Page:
Blind since childhood, Youssef has a devoted wife, loving daughter, and successful university career, but his affliction fills him with secret torment. As if in answer to his prayers, a clinic restores his sight - a miracle that is double-edged. Although this new world of sight and color floods him with ecstasy - the breathtaking images seen through his reawakened eyes include a dazzling vista of snow-blanketed hills, a shower of molten gold sparks in a jewelry foundry, an array of lollipop lights behind a rain-speckled car window - it also plunges him into a labyrinth of confusions and temptations. A pretty student begins to eclipse his previously invisible wife; he silently watches a subway pickpocket, who fixes him with a look of withering complicity. Eager to claim the lost life he feels he is owed but unable to take the next step, Youssef is inflamed with possibility and paralyzed with egoism.
A resonant metaphor for life s second chances and a powerful parable of sight and insight, The Willow Tree s vivid imagery and emotional immediacy makes this Majid Majidi’s most mature and ambitious film to date.
Wind Temple (2003), Director: Kamal Tabrizi, Running time: 111 minutes.
Ten-year-old Sakura (Miyu Yagyu) travels with her father Makoto (Takaaki Enoki) from Japan, to Isfahan, Iran, to pick up a Persian carpet designed by her late mother. Although warmly greeted by Makoto’s friend Akbar (Reza Kianian), it soon becomes clear that the carpet – needed in 20 days’ time for a Japanese street-festival – has not even been started. Coming to the rescue is Ruzbeh (Farboud Ahmadjo), Akbar’s tenacious and streetwise 11-year-old nephew, who mobilises the locals into a sort of carpet-weaving Task Force in a bid to get the job done. This Iranian-Japanese co-production fittingly celebrates cross-cultural collaboration as a way of getting results and, perhaps more importantly, enriching each other’s traditional way of life. Although essentially a conventional fish-out-of-water story, director Kamal Tabrizi brings a variety of tones and textures to the film to keep it from following a predictable pattern. Vibrant, good-natured and with a deeply-embedded emotional thread running throughout, this is an accessible family film with much to offer fans of Iranian cinema, fans of Japanese cinema and fans of cinema full-stop.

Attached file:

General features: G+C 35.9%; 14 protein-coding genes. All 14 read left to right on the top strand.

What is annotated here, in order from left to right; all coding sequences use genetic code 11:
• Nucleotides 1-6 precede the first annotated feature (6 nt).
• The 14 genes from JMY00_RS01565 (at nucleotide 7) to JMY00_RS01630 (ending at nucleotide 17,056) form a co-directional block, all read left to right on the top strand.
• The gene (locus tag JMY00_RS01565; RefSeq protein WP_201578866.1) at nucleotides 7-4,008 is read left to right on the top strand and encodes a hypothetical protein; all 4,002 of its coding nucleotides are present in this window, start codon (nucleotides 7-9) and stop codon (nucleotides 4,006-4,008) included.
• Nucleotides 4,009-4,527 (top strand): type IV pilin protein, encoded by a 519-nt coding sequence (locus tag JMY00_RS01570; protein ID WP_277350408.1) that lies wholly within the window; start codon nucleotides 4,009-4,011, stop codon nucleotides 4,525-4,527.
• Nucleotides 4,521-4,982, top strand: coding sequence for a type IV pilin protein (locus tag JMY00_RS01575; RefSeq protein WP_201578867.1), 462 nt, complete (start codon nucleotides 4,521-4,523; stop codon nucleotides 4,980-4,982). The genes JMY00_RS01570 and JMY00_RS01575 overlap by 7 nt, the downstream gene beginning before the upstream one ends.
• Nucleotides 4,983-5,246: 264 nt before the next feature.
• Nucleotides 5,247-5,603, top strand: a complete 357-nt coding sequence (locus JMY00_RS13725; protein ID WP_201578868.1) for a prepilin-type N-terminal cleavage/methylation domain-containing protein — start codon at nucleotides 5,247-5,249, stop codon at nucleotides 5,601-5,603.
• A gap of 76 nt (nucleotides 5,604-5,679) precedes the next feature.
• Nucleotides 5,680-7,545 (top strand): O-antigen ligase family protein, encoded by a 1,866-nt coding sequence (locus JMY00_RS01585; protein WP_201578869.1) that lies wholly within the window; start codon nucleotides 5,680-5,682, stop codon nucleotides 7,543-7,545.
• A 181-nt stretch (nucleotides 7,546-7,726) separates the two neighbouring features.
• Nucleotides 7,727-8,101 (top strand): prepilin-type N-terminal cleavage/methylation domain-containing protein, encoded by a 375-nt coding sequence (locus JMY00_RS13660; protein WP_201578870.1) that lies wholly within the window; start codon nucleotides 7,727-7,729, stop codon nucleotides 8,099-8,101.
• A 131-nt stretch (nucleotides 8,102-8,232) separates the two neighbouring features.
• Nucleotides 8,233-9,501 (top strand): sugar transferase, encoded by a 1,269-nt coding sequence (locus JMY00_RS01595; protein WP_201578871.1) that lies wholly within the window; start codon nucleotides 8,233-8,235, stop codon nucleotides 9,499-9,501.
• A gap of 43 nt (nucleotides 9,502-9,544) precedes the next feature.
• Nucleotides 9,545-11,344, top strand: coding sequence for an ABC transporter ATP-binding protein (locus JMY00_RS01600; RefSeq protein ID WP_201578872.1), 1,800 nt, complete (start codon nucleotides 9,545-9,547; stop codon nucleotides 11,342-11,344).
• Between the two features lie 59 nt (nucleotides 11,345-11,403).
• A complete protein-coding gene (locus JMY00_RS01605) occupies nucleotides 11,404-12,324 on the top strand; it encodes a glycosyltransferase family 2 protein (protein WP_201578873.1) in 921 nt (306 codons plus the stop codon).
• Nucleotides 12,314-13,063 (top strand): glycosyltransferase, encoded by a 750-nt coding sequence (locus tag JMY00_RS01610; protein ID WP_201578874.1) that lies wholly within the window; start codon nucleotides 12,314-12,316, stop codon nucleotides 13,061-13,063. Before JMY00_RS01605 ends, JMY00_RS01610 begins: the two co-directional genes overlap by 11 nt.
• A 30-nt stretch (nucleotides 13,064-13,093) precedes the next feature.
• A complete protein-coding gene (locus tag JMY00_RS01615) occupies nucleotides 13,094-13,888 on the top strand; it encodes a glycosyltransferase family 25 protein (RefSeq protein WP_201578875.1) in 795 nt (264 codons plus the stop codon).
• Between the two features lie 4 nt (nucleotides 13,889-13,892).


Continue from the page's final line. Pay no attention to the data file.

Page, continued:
The Wind Will Carry Us (1999), Director: Abbas Kiarostami, Running time: 118 minutes.
The movies of Iranian director Abbas Kiarostami defy the expectations of anyone raised on Hollywood or even European films. The Wind Will Carry Us, for example, is about a filmmaker who comes to a small village where an old woman is dying, hoping to document a harsh ritual of mourning practiced by the villagers. Unfortunately for him, the invalid clings to life, and he spends most of his time driving up and down a mountainside because his cell phone only gets good reception at the top. But while he waits and frets, around him the life of the village continues, and this vitality—captured in moments that seem like a diversion from the movie's supposed –is fundamentally what The Wind Will Carry Us is about. What seems dull one moment will suddenly become a rich and subtle expression of human behavior. A strikingly different cinematic experience. (Bret Fetzer for Amazon.com)
Woman On Fire (2003), Director: Zia Mojabi, Running time: NA.
Simin is a hardworking humorless Iranian-American wife without much appreciation for the finer things who lives with her husband, the aloof and artistic Bijan, and their young son, a piano prodigy. Simin's entire reason for living and working is the love of her husband but he soon falls in love with a woman who is much more akin to himself culturally and class wise. Simin however is not prepared to let go of her man.
"Woman on Fire is based on the Greek tragedy Medea. By definition then, it is like a train wreck: the audience watches the protagonists as they stumble onto the inescapable horrific end," Zia Mojabi.